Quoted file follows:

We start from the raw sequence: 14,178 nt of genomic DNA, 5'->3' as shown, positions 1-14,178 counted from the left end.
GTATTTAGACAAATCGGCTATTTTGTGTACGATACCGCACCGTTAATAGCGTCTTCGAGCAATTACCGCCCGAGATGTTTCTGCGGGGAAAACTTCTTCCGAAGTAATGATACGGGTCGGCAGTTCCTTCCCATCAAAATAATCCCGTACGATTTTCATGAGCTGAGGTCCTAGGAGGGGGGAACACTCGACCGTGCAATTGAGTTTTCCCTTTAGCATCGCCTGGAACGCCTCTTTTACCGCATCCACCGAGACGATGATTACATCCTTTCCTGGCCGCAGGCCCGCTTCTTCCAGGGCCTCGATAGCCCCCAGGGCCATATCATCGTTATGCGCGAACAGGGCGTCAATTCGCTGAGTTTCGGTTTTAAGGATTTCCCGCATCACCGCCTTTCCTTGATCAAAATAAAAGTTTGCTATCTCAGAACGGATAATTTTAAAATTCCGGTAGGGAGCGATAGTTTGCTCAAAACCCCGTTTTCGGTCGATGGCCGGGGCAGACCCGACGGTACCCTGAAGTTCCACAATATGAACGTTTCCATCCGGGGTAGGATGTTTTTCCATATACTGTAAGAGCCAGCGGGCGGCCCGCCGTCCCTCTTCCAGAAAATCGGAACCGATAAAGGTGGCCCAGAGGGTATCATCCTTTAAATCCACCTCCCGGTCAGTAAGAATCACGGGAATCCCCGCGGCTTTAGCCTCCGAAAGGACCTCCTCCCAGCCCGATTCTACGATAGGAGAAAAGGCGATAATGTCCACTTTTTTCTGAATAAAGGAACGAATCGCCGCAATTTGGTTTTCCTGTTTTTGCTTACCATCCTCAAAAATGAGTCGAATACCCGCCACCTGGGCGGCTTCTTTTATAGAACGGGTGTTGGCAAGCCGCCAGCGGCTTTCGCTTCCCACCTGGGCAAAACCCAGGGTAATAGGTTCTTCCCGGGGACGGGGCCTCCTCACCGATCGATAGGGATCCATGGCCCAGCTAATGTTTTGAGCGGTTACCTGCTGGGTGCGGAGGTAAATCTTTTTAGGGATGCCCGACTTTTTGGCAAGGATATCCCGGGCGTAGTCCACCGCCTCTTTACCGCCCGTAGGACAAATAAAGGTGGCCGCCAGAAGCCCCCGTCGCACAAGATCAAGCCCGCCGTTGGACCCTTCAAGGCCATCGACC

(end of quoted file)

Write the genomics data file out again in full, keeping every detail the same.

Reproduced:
We start from the raw sequence: 14,178 nt of genomic DNA, 5'->3' as shown, positions 1-14,178 counted from the left end.
GTATTTAGACAAATCGGCTATTTTGTGTACGATACCGCACCGTTAATAGCGTCTTCGAGCAATTACCGCCCGAGATGTTTCTGCGGGGAAAACTTCTTCCGAAGTAATGATACGGGTCGGCAGTTCCTTCCCATCAAAATAATCCCGTACGATTTTCATGAGCTGAGGTCCTAGGAGGGGGGAACACTCGACCGTGCAATTGAGTTTTCCCTTTAGCATCGCCTGGAACGCCTCTTTTACCGCATCCACCGAGACGATGATTACATCCTTTCCTGGCCGCAGGCCCGCTTCTTCCAGGGCCTCGATAGCCCCCAGGGCCATATCATCGTTATGCGCGAACAGGGCGTCAATTCGCTGAGTTTCGGTTTTAAGGATTTCCCGCATCACCGCCTTTCCTTGATCAAAATAAAAGTTTGCTATCTCAGAACGGATAATTTTAAAATTCCGGTAGGGAGCGATAGTTTGCTCAAAACCCCGTTTTCGGTCGATGGCCGGGGCAGACCCGACGGTACCCTGAAGTTCCACAATATGAACGTTTCCATCCGGGGTAGGATGTTTTTCCATATACTGTAAGAGCCAGCGGGCGGCCCGCCGTCCCTCTTCCAGAAAATCGGAACCGATAAAGGTGGCCCAGAGGGTATCATCCTTTAAATCCACCTCCCGGTCAGTAAGAATCACGGGAATCCCCGCGGCTTTAGCCTCCGAAAGGACCTCCTCCCAGCCCGATTCTACGATAGGAGAAAAGGCGATAATGTCCACTTTTTTCTGAATAAAGGAACGAATCGCCGCAATTTGGTTTTCCTGTTTTTGCTTACCATCCTCAAAAATGAGTCGAATACCCGCCACCTGGGCGGCTTCTTTTATAGAACGGGTGTTGGCAAGCCGCCAGCGGCTTTCGCTTCCCACCTGGGCAAAACCCAGGGTAATAGGTTCTTCCCGGGGACGGGGCCTCCTCACCGATCGATAGGGATCCATGGCCCAGCTAATGTTTTGAGCGGTTACCTGCTGGGTGCGGAGGTAAATCTTTTTAGGGATGCCCGACTTTTTGGCAAGGATATCCCGGGCGTAGTCCACCGCCTCTTTACCGCCCGTAGGACAAATAAAGGTGGCCGCCAGAAGCCCCCGTCGCACAAGATCAAGCCCGCCGTTGGACCCTTCAAGGCCATCGACC